The BBC also interviewed a Kazakh woman from Xinjiang who was detained for 18 months in the camp system, who said she was forced to strip Uighur women naked and handcuff them, before leaving them alone with Chinese men. Afterwards, she cleaned the rooms, she said.
“My job was to remove their clothes above the waist and handcuff them so they cannot move,” said Gulzira Auelkhan, crossing her wrists behind her head to demonstrate. “Then I would leave the women in the room and a man would enter – some Chinese man from outside or policeman. I sat silently next to the door, and when the man left the room I took the woman for a shower.”
The Chinese men “would pay money to have their pick of the prettiest young inmates”, she said.
Some former detainees of the camps have described being forced to assist guards or face punishment. Auelkhan said she was powerless to resist or intervene.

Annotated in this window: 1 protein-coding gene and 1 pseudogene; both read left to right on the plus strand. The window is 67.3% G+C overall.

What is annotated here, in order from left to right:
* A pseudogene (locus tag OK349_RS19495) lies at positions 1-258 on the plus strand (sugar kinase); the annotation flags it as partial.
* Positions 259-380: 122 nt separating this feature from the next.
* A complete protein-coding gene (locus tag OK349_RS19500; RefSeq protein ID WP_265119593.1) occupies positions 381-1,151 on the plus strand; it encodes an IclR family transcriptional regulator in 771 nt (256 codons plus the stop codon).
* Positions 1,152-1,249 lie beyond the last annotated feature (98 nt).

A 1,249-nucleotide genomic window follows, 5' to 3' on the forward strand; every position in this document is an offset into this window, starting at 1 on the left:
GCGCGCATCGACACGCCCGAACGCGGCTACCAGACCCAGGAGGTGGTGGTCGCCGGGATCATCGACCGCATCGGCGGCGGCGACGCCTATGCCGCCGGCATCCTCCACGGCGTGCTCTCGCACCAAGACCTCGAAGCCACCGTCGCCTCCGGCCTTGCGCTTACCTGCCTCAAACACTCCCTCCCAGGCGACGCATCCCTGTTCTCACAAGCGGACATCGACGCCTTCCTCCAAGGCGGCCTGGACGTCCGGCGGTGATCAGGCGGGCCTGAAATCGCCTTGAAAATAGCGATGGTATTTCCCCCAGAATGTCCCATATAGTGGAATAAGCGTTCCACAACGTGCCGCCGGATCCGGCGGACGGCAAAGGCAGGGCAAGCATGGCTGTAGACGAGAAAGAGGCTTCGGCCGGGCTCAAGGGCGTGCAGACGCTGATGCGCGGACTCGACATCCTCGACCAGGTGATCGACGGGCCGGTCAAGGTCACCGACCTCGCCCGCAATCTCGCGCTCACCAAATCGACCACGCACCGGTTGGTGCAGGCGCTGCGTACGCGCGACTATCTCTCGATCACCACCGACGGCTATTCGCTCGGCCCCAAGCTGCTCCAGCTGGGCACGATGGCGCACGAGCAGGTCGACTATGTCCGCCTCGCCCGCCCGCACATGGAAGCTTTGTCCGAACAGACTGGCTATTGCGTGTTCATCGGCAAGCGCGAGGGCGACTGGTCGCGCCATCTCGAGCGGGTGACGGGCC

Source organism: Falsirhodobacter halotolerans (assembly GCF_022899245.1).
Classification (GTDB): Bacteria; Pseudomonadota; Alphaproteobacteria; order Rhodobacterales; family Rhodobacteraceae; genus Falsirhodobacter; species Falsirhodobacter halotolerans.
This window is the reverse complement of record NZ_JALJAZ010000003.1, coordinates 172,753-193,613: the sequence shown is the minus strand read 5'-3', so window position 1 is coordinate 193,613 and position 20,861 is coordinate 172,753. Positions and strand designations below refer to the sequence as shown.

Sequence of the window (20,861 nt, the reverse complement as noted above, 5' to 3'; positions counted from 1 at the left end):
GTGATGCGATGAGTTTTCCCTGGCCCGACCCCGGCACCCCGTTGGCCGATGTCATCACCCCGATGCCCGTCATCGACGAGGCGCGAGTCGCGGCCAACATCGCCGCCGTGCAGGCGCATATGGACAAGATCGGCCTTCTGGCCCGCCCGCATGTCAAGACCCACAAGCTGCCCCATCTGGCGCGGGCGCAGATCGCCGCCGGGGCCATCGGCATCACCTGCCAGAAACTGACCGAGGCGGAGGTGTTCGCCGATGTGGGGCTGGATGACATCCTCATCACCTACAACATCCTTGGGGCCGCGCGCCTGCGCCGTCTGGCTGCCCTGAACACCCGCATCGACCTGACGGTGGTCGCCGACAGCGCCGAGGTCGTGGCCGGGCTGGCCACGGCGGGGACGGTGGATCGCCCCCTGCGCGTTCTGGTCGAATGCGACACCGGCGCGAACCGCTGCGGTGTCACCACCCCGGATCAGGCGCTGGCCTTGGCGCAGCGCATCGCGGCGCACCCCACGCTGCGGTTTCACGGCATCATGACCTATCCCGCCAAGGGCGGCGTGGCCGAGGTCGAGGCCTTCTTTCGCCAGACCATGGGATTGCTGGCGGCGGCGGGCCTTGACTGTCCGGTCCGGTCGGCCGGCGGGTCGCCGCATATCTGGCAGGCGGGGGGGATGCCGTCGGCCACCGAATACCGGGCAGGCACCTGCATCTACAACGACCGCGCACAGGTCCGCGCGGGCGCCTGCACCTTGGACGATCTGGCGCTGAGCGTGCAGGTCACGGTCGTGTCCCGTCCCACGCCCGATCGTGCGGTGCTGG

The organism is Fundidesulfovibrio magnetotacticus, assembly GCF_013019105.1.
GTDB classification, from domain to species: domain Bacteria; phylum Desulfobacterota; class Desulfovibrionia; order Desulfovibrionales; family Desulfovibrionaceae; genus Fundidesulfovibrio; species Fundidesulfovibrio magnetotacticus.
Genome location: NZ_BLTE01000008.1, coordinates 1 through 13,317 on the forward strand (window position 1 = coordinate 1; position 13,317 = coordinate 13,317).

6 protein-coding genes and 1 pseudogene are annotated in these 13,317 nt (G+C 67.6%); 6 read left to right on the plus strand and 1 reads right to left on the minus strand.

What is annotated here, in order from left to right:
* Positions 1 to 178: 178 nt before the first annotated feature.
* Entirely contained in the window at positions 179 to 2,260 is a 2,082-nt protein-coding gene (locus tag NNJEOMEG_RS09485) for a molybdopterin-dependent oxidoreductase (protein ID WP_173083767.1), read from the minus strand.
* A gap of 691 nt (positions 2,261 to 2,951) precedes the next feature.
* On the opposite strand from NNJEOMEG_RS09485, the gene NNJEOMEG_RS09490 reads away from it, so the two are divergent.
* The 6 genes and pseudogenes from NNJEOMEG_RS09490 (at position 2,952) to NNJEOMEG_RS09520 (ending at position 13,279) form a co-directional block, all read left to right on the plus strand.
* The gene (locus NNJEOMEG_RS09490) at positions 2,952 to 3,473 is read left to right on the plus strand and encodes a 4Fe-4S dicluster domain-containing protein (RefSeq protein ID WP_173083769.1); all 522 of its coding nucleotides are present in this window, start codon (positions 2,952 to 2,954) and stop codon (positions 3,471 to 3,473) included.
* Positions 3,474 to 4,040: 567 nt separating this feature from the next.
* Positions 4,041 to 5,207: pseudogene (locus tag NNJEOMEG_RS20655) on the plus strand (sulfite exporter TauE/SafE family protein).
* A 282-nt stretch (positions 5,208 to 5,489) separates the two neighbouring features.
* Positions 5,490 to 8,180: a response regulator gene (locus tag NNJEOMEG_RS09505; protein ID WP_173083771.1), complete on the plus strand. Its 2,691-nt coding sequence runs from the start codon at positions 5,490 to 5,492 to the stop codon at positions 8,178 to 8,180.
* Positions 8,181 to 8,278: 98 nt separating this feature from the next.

Asked if there was a system of organised rape, she said: “Yes, rape.”
“They forced me to go into that room,” she said. “They forced me to take off those women’s clothes and to restrain their hands and leave the room.”
Some of the women who were taken away from the cells at night were never returned, Ziawudun said. Those who were brought back were threatened against telling others in the cell what had happened to them.
“You can’t tell anyone what happened, you can only lie down quietly,” she said. “It is designed to destroy everyone’s spirit.”
Mr Zenz told the BBC that the testimony gathered for this story was “some of the most horrendous evidence I have seen since the atrocity began in 2017”.
“This evidence confirms the very worst of what we have heard before,” he said. “It provides authoritative and detailed evidence of sexual abuse and torture, at a level clearly greater than what we had assumed.”
The Uighurs are a mostly Muslim Turkic minority group that number about 11 million in Xinjiang in north-western China. The region borders Kazakhstan and is also home to ethnic Kazakhs. Ziawudun, who is 42, is Uighur. Her husband is a Kazakh.